Petitioners, a female white and a male Negro, applied to respondent, county clerk of Los Angeles County, for a marriage license. Respondent refused to issue the license, relying on sections 60 and 69 of the California Code. Petitioners brought a mandamus proceeding to compel respondent to issue the license, contending that the statutes relied on by respondent were unconstitutional in that they prohibited the free exercise of their religion. Held, in a four to three decision, the statute is unconstitutional. Three justices of the majority found that the statute violated the equal protection clause of the United States Constitution and was too vague and uncertain to be enforcible. A fourth justice found an unconstitutional interference with religious freedom. Perez v. Lippold, (Cal. 1948) 198 P. (2d) 17.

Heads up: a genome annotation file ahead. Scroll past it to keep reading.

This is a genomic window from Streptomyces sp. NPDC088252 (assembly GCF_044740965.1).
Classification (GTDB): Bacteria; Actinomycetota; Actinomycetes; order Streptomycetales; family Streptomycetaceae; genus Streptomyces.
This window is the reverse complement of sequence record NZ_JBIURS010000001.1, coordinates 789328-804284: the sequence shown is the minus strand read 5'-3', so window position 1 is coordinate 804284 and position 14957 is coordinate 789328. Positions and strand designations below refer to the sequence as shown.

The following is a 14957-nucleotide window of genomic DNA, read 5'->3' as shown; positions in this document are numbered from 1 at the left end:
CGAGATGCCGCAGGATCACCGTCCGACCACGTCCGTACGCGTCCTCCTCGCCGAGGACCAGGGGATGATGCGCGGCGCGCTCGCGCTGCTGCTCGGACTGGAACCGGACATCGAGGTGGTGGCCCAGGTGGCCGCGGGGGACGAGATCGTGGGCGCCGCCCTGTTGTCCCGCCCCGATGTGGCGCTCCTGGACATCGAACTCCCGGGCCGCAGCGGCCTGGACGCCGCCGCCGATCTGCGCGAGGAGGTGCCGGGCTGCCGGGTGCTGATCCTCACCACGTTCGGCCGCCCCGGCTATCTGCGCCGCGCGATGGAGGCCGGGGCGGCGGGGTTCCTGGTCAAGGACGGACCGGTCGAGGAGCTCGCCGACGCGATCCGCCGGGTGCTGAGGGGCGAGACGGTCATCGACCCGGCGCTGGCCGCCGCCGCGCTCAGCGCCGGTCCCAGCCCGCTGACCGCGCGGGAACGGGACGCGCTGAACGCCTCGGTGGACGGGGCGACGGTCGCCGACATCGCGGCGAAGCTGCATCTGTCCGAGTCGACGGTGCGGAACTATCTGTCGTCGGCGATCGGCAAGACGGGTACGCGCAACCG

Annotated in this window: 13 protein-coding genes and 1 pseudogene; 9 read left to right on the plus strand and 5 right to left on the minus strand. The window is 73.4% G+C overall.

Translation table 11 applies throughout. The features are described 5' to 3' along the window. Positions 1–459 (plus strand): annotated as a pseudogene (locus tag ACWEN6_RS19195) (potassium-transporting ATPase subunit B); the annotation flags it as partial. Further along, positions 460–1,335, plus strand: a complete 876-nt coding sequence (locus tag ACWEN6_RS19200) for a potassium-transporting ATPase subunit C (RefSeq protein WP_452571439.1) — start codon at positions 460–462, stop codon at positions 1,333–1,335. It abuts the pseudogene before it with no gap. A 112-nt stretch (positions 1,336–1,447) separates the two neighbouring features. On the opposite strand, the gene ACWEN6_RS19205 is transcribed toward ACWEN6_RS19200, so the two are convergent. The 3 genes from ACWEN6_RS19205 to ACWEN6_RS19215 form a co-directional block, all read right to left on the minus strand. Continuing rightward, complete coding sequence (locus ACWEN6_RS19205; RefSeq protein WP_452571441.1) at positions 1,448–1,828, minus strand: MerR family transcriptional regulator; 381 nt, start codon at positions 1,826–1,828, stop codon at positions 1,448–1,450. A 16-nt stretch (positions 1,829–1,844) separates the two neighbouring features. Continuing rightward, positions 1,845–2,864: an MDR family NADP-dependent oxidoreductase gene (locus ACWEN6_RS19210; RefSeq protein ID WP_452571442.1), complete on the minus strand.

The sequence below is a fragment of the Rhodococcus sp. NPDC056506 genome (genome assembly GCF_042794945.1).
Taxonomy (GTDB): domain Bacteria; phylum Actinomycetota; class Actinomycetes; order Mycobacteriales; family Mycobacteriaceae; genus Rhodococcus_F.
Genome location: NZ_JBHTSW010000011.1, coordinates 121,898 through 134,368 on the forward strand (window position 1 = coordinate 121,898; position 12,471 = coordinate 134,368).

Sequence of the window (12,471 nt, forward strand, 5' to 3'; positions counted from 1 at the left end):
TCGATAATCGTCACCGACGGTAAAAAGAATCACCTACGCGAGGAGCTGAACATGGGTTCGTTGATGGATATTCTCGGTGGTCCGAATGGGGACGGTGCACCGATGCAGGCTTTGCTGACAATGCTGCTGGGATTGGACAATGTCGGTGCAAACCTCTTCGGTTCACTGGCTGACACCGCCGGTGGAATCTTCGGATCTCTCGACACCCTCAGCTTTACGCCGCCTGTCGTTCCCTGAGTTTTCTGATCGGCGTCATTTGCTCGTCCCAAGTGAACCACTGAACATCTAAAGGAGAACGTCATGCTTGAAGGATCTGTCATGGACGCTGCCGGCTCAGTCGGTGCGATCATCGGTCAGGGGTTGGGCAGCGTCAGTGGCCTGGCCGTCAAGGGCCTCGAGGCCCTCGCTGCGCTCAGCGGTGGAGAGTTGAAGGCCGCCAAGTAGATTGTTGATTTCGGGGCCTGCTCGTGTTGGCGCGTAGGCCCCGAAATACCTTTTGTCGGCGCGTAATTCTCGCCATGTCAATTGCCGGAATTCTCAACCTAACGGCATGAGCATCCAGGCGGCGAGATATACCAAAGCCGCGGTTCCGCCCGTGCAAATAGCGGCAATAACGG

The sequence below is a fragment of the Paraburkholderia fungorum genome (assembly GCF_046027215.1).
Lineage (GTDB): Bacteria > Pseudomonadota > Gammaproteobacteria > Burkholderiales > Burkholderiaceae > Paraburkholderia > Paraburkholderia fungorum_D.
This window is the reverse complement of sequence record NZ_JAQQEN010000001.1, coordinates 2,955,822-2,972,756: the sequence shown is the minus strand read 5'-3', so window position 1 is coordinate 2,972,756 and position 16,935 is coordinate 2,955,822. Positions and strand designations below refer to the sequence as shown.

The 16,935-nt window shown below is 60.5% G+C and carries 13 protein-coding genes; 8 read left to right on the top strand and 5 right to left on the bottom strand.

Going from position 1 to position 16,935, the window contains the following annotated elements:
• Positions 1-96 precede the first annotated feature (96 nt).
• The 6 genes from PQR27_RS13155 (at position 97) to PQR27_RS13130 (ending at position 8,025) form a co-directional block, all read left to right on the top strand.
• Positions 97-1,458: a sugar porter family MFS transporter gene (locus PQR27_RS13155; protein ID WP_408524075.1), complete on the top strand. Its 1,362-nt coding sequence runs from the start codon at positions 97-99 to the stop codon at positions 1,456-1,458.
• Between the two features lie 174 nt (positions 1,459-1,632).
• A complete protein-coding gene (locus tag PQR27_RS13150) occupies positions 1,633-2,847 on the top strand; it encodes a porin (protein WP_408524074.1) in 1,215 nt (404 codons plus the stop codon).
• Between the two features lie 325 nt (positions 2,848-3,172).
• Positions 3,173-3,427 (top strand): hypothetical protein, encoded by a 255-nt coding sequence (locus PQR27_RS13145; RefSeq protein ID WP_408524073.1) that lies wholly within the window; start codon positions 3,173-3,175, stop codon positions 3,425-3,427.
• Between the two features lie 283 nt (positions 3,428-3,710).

Donald D. Davis,
CONSTITUTIONAL LAW-EQUAL PROTECTION-MISCEGENATION STATUTE DECLARED UNCONSTITUTIONAL,
Mich. L. Rev.
Available at: https://repository.law.umich.edu/mlr/vol47/iss6/11